Ocwen Chairman Erbey resigns as company admits misconduct

Ocwen Chairman Erbey resigns as company admits misconduct

Company to pay $150 million to homeowners

Existing home sales collapse 6.1% in November

Tumble comes amid record low declining rates, prices

Monday Morning Cup of Coffee: Oil’s crash will impact MBS market

Mortgage fraud is still a problem, plus the gift of housing metrics
W S

No Easy Fix for Mortgages or Housing, Say Analysts

Despite some inane press reports by various sources suggesting the the Treasury's move to place both Fannie Mae (FNM) and Freddie Mac (FRE) into conservatorship had somehow shortened the timeline for housing's recovery, most analysts suggested Monday that the bailout's true effect on homeowners and mortgage markets won't be known for some time. The most immediate effects, other than a rally in the stock markets that many think won't have legs, were a drop in mortgage rates and some big losses for those holding common and preferred equity shares. HW covered the potential losses in a separate story Monday; mortgage rates fell roughly half a percent or more across the board on Monday, various sources said. Linda Lowell, frequent HW contributor and columnist at Market News International, said in her column Monday that "new management will abandon the risk-based pricing and tougher credit standards Fannie and Freddie adopted in response to weakening housing and credit performance." "A re-loosening of credit standards and pricing is bound to disappoint all those who believe authentic stabilization of housing, as well as the US financial system, cannot occur until the excess liquidity – and the financial behavioral excesses easy money engendered – are wrung out," she wrote. In other words, it's possible that the government bailout of both GSEs could actually make things worse. And that's a thought that the market has yet to really digest; it's possible that Monday's rally could turn on such realizations by investors going forward. Fourth time a charm? Most analysts we spoke with suggested that the move to take over Fannie and Freddie would do little to ultimately help housing or restart the non-agency mortgage market, and would also do equally little to stanch a credit market crisis that has ripped apart balance sheets for well over four quarters now, despite strong investor optimism on Monday. "This is the fourth attempt to revive the market and boost investor sentiment this year," said Merrill Lynch & Co. (MER) economist David Rosenberg, in a research note Monday. "Each time the stock market embarked on a rally averaging 6 weeks and seeing the S&P 500 advance 8% before sputtering and heading back to new lows." "If anything, the takeover of Fannie and Freddie is actually a testament to how broken the financial system is," said Rosenberg. Ulterior motives? Some of the most seasoned GSE analysts suggested to HW that other motives were at play behind the Republican-led bailout attempt, speculating that the GSEs were not in nearly the dire financial condition being painted in the press. One analyst, who asked not to be named in this story, told us that "clearly another set of factors were at work. They were smart today not to define any insolvency definitions and to keep everything on a large playing field. "On the other hand, cloaking the move in the public benefit raises compensation questions for preferred or common holders who may turn out to be unduly harmed if by a precipitous decision." That same analyst suggested that the bailout move merely set up much larger financial market issues that have yet to be addressed. "Taking over Fannie and Freddie tees up the next set of issues that have to be addressed," he said. "It’s not a sideshow, but in a month we’ll be talking about something else." Merrill's Rosenberg agreed. "From my lens, policymakers have continued to react to events because they’ve been unable to get ahead of them and there’s unfortunately an appearance that the government, every step of the way, has continually underestimated the magnitude of the stresses engendered by the credit bubble that peaked out a little more than a year ago," he said. In other words, dear HW readers: you ain't seen nothing yet. Patience is key here, but there is much more to the equation than simplistic press releases -- such as the one from the National Association of Realtors, which said that the government's intervention "will help restore confidence in the secondary mortgage market." Nothing could be further from the truth. HW will be sharing our unique and exclusive insights, as well as updates from market insiders, with our email subscribers. If you don't already subscribe to our daily email updates, click here. Disclosure: The author held no relevant positions when this story was published; indirect holdings may exist via mutual fund investments. HW reporters and writers follow a strict disclosure policy, the first in the mortgage trade.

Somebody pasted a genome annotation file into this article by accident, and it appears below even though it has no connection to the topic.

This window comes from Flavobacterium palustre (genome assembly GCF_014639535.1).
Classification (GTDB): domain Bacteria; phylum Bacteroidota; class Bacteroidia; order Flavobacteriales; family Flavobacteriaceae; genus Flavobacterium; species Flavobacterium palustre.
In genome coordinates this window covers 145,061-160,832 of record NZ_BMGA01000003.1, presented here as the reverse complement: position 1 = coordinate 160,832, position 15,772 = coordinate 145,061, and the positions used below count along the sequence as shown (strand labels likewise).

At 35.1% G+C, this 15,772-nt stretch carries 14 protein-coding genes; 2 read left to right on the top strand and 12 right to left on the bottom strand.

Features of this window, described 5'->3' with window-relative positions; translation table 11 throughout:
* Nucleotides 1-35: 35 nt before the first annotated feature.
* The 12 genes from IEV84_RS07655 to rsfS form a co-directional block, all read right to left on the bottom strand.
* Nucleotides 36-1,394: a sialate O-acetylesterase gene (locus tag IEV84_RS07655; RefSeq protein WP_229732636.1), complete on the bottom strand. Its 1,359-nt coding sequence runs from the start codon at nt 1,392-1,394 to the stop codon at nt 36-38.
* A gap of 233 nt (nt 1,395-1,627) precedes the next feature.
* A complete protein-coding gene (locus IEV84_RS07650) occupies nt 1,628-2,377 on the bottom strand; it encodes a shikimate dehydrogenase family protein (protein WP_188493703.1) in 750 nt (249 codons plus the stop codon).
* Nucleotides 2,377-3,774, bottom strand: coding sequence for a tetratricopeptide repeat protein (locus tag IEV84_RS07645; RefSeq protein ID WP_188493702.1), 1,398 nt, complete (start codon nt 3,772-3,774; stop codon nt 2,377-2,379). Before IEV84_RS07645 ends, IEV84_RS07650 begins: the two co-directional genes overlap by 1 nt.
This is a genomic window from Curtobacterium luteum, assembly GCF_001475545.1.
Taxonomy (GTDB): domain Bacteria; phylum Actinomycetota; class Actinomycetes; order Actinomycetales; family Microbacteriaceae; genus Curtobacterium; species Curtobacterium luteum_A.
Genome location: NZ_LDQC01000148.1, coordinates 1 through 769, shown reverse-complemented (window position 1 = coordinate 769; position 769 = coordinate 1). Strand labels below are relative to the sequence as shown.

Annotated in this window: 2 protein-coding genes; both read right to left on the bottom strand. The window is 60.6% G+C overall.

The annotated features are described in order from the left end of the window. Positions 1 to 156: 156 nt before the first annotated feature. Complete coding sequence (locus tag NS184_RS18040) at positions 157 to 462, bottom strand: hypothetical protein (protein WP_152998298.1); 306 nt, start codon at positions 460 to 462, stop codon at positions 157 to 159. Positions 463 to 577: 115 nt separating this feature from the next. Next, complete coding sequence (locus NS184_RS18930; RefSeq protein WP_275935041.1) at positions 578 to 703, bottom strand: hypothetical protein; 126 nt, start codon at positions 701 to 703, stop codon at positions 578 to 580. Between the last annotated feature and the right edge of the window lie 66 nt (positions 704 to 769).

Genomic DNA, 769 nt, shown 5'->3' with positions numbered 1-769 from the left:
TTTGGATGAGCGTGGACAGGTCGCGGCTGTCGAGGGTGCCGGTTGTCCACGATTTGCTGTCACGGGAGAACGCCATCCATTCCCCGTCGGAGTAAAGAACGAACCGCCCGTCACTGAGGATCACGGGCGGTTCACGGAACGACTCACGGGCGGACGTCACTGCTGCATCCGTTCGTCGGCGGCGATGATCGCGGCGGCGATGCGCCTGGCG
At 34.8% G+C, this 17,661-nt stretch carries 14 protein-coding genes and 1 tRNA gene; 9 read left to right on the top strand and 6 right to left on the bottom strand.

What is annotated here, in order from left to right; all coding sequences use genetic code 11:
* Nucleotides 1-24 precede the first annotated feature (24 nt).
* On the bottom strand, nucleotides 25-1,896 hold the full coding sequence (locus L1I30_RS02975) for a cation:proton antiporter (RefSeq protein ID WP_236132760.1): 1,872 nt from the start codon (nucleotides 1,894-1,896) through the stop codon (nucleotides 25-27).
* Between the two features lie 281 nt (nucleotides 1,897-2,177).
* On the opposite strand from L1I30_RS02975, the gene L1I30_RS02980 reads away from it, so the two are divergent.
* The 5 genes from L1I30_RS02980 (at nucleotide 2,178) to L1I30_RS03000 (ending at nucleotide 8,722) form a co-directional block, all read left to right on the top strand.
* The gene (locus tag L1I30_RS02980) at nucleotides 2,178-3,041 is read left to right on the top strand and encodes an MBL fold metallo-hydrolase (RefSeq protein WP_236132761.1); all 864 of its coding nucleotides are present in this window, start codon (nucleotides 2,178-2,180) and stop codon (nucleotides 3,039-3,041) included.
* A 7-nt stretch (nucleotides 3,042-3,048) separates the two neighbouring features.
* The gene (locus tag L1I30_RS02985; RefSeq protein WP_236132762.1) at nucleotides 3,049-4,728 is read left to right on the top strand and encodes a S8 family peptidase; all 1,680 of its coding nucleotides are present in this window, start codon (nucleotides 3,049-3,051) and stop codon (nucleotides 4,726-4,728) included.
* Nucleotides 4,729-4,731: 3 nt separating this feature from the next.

Recent Articles by Paul Jackson

Comments powered by Disqus